“I don’t know that I’ve ever met anyone who’s from Las Vegas, I didn’t know anyone was from Las Vegas.” That’s pretty much how every conversation about where I’m from goes.
To be fair, I wasn’t born in Las Vegas, but moved around a lot when I was younger, finally settling in Green Valley when I was in the 3rd grade. I grew up and spent my formative years in Vegas, enduring summers of skin-peeling sunburns and the bizarre identity crisis of old-West and new-luxury that the city and its suburbs grapple with.
The city left its imprint on me, but it wasn’t until I traded the reds of the Mojave Desert for the greens of Portland that I realized just how much Vegas had become a part of me.
1. You have a perma-tan.
Despite the fact that it’s too hot to spend more than two hours outside a day (and those hours are almost always spent after the sun has set), somehow we always manage to maintain a tan. It’s uncanny, like the UV rays bake into the pavement and then (like the heat) stream back up and cook everything, even at night.
2. You orient and give directions based on the beam from the Luxor.
Yeah, I’ll admit it: I have a horrible sense of direction…especially at night. Thank goodness someone decided it would be a good idea to put a bajillion-candlepower beacon that fires a beam of light into space on the top of one of the Strip’s kitschiest hotels. Not only can you orient yourself anywhere in the city based on that light, but you find yourself at navigational disadvantage during the daytime. If that light were to ever go out, it would be chaos.
3. You can’t point out any of the constellations, but you know the name of every hotel on the strip.
This is related to the previous point, but because Las Vegas is pretty much the definition of “light pollution,” I grew up without really seeing any of the stars. I didn’t even realize how weird it was that the sky was a virtually uninterrupted sheet of black until I moved to Portland.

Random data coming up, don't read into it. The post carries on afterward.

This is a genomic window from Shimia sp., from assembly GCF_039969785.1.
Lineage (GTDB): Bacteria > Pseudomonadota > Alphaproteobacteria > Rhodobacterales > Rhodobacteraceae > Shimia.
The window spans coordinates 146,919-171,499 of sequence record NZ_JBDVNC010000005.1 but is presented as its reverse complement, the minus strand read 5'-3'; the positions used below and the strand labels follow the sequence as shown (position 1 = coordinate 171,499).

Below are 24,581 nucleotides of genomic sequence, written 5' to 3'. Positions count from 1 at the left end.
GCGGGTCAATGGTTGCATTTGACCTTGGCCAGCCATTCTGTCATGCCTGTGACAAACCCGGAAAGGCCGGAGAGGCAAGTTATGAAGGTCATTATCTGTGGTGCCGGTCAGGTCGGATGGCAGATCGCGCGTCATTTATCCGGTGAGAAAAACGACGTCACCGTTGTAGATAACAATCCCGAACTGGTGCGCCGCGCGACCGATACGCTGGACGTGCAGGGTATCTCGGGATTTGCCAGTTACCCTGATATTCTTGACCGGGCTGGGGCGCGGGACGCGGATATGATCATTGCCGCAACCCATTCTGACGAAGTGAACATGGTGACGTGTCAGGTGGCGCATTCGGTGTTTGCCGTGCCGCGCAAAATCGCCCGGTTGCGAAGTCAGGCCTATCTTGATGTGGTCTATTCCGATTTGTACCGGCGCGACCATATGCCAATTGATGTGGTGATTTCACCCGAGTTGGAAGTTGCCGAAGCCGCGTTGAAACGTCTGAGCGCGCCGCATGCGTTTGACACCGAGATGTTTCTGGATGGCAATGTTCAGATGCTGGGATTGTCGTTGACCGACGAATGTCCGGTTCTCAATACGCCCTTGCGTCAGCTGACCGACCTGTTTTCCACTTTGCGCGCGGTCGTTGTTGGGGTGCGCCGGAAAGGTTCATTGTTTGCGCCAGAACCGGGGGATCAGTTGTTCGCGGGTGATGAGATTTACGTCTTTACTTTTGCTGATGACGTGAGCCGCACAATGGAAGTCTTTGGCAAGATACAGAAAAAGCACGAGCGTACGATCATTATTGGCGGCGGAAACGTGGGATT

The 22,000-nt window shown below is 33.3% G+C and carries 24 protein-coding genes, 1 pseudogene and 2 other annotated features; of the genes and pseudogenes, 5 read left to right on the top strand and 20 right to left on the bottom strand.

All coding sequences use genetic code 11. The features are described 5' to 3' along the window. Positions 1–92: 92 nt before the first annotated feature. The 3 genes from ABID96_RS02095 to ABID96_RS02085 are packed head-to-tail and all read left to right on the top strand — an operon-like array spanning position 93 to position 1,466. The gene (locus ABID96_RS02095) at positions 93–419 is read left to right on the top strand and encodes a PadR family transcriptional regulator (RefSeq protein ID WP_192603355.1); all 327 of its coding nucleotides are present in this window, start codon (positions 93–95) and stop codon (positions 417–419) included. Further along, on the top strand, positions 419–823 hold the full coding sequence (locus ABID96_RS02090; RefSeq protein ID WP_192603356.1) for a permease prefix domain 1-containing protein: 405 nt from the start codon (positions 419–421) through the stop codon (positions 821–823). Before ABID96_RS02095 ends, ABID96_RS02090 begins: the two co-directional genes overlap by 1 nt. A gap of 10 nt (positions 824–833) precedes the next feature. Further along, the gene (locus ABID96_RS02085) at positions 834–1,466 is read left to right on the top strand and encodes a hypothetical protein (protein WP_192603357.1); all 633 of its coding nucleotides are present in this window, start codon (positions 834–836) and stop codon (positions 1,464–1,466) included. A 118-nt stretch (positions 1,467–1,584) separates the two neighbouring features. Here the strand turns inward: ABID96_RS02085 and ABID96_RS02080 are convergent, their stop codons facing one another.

Growing up, it was way more important to be able to follow the light rail passing back and forth between the Excalibur, Luxor, and Mandalay Bay from a distance than it was to be able to identify Cassiopeia. Update: I still can’t find Cassiopeia.
4. You cringe when people pronounce the name of the state “Nev-ah-duh.”
Few things set off a Nevadan like pronouncing the name of the state Nev-ah-duh, as opposed to the accepted Nuh-va-da (with the a’s as in “apple”). If you cringed just reading “nNv-ah-duh,” you probably have strong ties to the state.
5. You are blind to almost all flashing lights, except those on the top of a cop car.
Living in Las Vegas, you’re inundated with overstimulation. There are flashing lights on the streets, at the mall, and of course, on the slot machines you’ll find in restaurants, grocery stores, and airports. Pretty much everywhere you go, you are bombarded by the relentless flashing and pinging of slot machines (and the only people who use those slot machines are no one, or old ladies with oxygen tanks). Our perceptual systems eventually just filter them out, adding them to the background noise of daily life.
The only exception are the lights on cop cars, which Las Vegans seem to have an uncanny ability to detect, partially due to paranoia (because a cop will pull you over for pretty much any reason they can come up with), and partially because it always seems to take four officers to deliver a speeding ticket.
6. It really weirds you out to enter a place that doesn’t have AC.
It’s a simple truth that without air conditioning in every single building in Las Vegas, the tourism industry would literally melt and evaporate, a mirage amidst the red sandstone desert. Subsequently, the first time I experienced culture shock in my own country was moving away from Vegas, and discovering that AC, unlike indoor plumbing, was not the ubiquitous standard and symbol of the 21st century I thought it was.
7. You know what water group you are.
Due to the severe drought we had in Las Vegas (in conflict with citizens’ necessity to keep their lawns), the city divided up into regions and assigned letters (your water group). Those letters were then given specific days and times when they were and were not allowed to water their lawns. This is apparently really bizarre to not-Vegans.
8. Either your front yard or backyard is gravel.
In a further effort to cut back on senseless water useage, the city issued a huge tax bonus for doing away with a lawn, which a lot of people jumped on. Subsequently, many did away with any kind of lawn (like my parents), and replaced soft turf with harsh, ice-cube-sized sandstone gravel that bakes all day, and will aggressively develop a hobbit-like layer of callousing on the bottoms of your feet.
9. You know all of the desert flora are assholes.